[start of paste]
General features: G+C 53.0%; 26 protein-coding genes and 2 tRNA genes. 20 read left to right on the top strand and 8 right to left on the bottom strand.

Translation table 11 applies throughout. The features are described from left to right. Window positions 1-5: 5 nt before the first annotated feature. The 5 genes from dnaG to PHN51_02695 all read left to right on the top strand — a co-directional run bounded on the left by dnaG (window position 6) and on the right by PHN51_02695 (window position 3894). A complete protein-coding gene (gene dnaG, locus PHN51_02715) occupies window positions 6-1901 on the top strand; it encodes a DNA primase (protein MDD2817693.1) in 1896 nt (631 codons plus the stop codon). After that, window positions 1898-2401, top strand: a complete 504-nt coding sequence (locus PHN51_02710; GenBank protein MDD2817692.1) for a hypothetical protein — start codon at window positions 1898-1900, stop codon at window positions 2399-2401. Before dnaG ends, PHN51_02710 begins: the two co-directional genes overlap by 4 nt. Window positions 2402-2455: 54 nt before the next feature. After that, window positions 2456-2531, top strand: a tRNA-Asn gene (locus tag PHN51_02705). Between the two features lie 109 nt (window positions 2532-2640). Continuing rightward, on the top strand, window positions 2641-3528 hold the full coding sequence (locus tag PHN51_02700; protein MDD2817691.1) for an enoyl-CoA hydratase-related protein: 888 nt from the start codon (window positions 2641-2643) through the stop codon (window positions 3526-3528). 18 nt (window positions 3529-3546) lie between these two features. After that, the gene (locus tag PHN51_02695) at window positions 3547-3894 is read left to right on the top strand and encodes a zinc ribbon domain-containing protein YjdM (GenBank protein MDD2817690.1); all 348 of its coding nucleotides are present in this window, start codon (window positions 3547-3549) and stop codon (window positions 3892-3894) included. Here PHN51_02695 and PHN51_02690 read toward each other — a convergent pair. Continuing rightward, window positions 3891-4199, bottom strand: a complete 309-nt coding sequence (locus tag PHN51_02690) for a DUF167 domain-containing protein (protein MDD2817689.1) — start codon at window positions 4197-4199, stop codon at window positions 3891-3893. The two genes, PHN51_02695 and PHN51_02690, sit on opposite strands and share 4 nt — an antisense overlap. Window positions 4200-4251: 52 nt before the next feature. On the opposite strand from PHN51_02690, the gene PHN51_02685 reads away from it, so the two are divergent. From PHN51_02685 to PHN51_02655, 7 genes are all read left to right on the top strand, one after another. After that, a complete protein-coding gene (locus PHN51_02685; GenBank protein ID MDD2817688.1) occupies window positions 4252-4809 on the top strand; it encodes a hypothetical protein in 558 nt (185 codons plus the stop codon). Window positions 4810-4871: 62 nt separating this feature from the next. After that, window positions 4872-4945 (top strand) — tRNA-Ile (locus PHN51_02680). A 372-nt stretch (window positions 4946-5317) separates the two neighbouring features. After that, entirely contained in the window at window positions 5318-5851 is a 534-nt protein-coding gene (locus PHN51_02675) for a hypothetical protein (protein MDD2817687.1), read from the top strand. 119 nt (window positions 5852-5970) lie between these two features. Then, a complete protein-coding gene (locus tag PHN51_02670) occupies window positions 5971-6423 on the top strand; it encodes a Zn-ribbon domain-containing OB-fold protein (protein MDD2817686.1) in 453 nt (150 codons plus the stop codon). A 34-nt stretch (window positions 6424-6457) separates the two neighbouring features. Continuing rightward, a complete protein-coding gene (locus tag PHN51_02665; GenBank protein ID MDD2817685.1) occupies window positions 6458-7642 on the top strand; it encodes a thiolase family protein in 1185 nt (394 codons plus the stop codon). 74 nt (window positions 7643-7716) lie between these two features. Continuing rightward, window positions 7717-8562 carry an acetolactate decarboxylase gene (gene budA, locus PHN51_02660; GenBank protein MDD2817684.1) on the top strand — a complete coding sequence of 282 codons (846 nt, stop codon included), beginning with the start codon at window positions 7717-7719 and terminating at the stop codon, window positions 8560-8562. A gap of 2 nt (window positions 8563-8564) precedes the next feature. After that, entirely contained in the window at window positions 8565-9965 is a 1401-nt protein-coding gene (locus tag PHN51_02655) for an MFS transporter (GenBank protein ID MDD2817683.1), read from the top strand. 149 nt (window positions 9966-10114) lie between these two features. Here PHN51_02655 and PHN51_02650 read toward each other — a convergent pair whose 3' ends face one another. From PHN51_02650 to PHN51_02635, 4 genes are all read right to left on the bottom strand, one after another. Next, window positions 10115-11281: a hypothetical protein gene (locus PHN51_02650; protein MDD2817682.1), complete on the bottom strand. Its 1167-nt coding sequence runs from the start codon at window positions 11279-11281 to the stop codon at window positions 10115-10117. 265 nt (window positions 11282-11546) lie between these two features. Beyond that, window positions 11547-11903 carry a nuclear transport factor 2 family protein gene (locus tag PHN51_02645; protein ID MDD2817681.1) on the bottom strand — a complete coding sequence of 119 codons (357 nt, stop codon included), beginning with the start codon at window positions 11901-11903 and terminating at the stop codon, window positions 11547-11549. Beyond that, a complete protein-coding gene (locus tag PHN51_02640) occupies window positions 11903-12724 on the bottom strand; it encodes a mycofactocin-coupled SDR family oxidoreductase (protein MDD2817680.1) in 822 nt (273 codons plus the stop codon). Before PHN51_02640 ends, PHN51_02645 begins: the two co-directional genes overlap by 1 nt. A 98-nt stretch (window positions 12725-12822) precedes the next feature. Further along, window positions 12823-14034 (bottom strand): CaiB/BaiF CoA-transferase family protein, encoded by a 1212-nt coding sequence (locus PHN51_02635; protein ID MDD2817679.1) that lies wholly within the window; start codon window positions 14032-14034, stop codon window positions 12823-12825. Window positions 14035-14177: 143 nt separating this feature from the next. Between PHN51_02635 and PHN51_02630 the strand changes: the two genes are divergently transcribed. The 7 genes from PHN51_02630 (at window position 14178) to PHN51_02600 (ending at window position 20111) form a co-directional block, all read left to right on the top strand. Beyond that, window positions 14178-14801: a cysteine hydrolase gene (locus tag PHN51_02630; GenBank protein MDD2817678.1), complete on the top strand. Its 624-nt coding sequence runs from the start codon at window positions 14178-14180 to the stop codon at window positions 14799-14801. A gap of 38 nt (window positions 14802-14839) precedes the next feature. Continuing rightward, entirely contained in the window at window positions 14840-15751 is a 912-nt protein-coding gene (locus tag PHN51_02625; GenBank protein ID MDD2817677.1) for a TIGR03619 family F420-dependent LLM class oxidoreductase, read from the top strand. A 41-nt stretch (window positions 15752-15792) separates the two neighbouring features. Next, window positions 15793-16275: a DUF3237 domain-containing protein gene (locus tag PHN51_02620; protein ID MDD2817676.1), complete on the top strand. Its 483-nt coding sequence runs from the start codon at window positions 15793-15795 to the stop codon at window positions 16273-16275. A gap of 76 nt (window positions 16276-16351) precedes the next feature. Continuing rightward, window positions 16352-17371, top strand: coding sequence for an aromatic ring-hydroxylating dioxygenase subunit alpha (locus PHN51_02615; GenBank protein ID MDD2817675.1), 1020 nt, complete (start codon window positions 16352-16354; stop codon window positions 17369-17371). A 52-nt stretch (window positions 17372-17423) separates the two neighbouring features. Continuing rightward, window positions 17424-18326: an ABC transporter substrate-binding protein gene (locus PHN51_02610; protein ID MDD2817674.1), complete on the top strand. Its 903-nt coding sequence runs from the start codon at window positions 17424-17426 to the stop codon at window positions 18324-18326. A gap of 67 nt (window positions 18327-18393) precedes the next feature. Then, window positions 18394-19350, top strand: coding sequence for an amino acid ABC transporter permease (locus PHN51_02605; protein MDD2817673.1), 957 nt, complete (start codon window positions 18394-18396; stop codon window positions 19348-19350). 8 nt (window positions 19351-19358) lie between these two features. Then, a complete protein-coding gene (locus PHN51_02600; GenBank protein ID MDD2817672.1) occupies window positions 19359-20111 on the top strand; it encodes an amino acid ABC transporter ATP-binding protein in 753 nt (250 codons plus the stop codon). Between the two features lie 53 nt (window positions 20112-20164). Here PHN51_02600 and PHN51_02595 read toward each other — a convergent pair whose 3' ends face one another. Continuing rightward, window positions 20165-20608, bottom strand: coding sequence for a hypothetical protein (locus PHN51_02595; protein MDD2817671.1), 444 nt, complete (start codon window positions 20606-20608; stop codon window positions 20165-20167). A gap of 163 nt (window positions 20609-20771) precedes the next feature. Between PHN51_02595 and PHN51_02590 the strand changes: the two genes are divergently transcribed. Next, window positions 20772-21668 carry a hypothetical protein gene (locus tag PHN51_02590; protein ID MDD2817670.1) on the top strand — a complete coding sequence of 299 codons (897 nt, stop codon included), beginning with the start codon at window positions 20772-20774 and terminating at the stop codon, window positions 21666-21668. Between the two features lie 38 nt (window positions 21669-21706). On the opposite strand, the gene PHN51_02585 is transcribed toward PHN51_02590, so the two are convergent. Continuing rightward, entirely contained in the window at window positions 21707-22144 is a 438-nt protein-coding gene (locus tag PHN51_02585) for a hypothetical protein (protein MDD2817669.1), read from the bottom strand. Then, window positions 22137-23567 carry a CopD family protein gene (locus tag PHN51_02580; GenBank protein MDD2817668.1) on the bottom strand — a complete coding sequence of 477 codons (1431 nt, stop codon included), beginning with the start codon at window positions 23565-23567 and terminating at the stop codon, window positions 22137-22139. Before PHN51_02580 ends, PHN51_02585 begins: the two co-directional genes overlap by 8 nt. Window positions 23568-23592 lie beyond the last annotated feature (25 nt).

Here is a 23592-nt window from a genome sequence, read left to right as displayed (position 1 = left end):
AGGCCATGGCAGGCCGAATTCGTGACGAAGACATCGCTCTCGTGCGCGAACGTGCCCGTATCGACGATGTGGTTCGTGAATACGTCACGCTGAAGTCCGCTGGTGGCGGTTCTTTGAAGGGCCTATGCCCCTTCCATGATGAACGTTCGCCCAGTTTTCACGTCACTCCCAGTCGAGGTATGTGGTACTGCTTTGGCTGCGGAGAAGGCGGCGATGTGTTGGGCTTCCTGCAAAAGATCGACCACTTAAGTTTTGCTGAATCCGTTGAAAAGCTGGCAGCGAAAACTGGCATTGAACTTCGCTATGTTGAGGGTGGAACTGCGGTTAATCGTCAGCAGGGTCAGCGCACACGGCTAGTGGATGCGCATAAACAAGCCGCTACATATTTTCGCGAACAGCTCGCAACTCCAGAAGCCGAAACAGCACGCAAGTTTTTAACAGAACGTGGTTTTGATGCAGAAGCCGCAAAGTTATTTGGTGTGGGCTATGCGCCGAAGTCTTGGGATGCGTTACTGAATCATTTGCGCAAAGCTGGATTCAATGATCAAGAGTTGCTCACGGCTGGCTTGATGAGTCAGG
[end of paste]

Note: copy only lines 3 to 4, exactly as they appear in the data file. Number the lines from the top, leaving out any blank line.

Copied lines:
Here is a 23592-nt window from a genome sequence, read left to right as displayed (position 1 = left end):
AGGCCATGGCAGGCCGAATTCGTGACGAAGACATCGCTCTCGTGCGCGAACGTGCCCGTATCGACGATGTGGTTCGTGAATACGTCACGCTGAAGTCCGCTGGTGGCGGTTCTTTGAAGGGCCTATGCCCCTTCCATGATGAACGTTCGCCCAGTTTTCACGTCACTCCCAGTCGAGGTATGTGGTACTGCTTTGGCTGCGGAGAAGGCGGCGATGTGTTGGGCTTCCTGCAAAAGATCGACCACTTAAGTTTTGCTGAATCCGTTGAAAAGCTGGCAGCGAAAACTGGCATTGAACTTCGCTATGTTGAGGGTGGAACTGCGGTTAATCGTCAGCAGGGTCAGCGCACACGGCTAGTGGATGCGCATAAACAAGCCGCTACATATTTTCGCGAACAGCTCGCAACTCCAGAAGCCGAAACAGCACGCAAGTTTTTAACAGAACGTGGTTTTGATGCAGAAGCCGCAAAGTTATTTGGTGTGGGCTATGCGCCGAAGTCTTGGGATGCGTTACTGAATCATTTGCGCAAAGCTGGATTCAATGATCAAGAGTTGCTCACGGCTGGCTTGATGAGTCAGG